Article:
The project Beyond Museum Walls: New Methodologies for Public Dialogue Around Difficult History and Cultural Conflict is designed to support the creation and mobilization of knowledge via new methodologies for critical museum-scholar-community engagement with difficult subject matter. Over four years, the project will generate critical dialogue and student training at the intersection of the five overlapping and separately funded research projects. The team of researchers represent all four Montreal-based universities: Erica Lehrer (Concordia), Heather Igloliorte (Concordia), Jennifer Carter (UQAM), Cynthia Milton (Université de Montréal), Shelley Butler (McGill). With the help of a team of research assistants, the co-investigators will support the development, debate, and dissemination of shareable pedagogical tools to engage scholars and publics in critical, creative dialogue with museums. The project’s main locus will be Concordia University’s Curating and Public Scholarship Lab (CaPSL).
Meet the Research Team
Erica Lehrer (PI) is Associate Professor in the departments of History and Sociology‑Anthropology at Concordia University. She held the Canada Research Chair in Museum and Heritage Studies from 2007-2017 and is the author of Jewish Poland Revisited: Heritage Tourism in Unquiet Places (2013) and co-editor of Curatorial Dreams: Critics Imagine Exhibitions (2016), Jewish Space in Contemporary Poland (2015), and Curating Difficult Knowledge: Violent Pasts in Public Places (2011).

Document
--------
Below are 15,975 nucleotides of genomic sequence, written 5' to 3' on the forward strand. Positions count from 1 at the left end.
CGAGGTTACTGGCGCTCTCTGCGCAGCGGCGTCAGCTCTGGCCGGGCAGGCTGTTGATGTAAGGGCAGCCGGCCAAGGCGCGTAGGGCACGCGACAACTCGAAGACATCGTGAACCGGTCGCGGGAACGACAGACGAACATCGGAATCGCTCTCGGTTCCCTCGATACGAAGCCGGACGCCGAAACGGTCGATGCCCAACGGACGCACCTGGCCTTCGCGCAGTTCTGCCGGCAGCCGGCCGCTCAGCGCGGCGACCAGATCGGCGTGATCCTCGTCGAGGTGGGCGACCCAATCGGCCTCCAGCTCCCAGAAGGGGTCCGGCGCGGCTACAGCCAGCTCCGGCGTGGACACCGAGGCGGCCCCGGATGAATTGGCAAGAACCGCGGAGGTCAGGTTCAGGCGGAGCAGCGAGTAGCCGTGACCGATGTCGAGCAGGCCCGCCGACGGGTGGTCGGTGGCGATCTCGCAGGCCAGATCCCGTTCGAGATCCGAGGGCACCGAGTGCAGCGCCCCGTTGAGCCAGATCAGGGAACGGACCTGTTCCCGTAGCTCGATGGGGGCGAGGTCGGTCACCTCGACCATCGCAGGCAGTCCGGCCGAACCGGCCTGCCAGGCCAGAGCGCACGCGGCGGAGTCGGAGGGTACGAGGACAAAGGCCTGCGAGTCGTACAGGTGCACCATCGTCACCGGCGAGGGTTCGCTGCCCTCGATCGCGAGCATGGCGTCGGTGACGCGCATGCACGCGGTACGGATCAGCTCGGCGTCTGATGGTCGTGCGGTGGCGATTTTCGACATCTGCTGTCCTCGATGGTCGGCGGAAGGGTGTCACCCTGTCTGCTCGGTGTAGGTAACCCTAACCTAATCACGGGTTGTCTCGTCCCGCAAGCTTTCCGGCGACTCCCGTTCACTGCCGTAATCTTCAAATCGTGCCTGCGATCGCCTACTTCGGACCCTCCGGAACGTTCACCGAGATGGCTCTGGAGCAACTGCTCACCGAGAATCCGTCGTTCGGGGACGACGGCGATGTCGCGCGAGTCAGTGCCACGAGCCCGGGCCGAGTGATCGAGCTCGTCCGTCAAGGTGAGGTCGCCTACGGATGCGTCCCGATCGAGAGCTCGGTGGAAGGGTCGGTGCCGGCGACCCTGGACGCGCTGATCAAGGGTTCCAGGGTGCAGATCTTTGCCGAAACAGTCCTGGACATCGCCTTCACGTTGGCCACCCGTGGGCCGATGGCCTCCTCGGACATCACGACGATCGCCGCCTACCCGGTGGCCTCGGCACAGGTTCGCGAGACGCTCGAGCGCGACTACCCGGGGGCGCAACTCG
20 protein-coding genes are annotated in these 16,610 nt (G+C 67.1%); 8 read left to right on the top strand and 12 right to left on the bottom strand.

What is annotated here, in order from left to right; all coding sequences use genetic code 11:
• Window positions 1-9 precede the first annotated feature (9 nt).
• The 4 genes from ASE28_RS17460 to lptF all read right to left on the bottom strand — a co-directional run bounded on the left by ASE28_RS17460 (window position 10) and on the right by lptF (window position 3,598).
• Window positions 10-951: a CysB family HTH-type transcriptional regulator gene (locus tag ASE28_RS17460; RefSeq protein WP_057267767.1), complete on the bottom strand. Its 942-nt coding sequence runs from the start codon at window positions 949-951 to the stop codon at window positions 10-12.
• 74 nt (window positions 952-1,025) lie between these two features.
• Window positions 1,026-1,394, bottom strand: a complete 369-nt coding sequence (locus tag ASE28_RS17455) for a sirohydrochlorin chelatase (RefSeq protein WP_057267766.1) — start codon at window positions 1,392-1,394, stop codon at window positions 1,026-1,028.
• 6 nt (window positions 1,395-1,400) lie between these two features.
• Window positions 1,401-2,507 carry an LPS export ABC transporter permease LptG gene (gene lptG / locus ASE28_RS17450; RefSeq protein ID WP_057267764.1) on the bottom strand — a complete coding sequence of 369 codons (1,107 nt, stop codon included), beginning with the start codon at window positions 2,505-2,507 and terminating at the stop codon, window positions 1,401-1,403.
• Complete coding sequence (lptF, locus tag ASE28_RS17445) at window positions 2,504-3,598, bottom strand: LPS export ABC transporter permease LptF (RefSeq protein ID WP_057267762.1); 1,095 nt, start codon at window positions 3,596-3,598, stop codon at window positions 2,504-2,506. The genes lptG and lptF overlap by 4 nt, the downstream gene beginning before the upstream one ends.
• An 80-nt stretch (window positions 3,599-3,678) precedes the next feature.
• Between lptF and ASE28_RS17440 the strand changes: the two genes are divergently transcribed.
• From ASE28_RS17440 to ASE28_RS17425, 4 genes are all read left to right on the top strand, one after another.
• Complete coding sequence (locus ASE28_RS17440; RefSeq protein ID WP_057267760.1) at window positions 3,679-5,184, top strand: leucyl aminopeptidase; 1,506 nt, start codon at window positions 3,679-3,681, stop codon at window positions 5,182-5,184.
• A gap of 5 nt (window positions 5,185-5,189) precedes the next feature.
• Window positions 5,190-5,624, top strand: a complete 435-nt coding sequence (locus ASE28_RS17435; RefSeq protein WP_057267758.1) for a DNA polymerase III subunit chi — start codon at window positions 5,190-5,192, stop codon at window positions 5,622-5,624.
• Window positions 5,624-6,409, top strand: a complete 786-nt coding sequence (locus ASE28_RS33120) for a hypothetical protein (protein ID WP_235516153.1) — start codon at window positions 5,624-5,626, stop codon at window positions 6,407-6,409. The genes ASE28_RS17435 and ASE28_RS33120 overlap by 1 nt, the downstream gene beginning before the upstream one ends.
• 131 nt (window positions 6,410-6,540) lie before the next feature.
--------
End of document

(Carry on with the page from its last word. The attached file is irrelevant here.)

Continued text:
Shelley Ruth Butler (PhD York University) is a cultural anthropologist researching museums, curating, and heritage sites in Canada and South Africa. She co-edited Curatorial Dreams: Critics Imagine Exhibitions (2016), and facilitates Curatorial Dreaming workshops for researchers, museums professionals, and community groups. Her first book, Contested Representations: Re-visiting Into the Heart of Africa (1999 & 2011) is a widely taught ethnography of a controversial exhibition at the Royal Ontario Museum.
Jennifer Carter is Professeure of Nouvelles muséologies, patrimoines immatériels et objets culturels in the Département d’histoire de l’art at the Université du Québec à Montréal, where she teaches courses on the history and theory of museums. Jennifer conducts research in the areas of museology, representation, and architecture, and considers how these practices mediate, and are mediated by, the cultural institutions that frame them. A more recent research project takes up the emergent phenomenon of human rights museology.
Heather Igloliorte is an Inuk scholar and independent curator who holds the University Research Chair in Indigenous Art History and Community Engagement at Concordia University. Heather’s research and curatorial practices center on Inuit and other Native North American visual and material culture, circumpolar art studies, performance and media art, the global exhibition of Indigenous arts and culture, and issues of colonization, sovereignty, resistance and resurgence.
Cynthia Milton is Professor of Latin American History the Université de Montréal. Her interdisciplinary research studies TRCs and alternative modes of truth-telling, and artistic representations and cultural interventions in the constructions of historical narratives in the aftermath of state violence and in the era of human rights. Major honours include the Bolton Johnson Prize for the best book published in her field. She is presently the President of the College the Royal Society of Canada.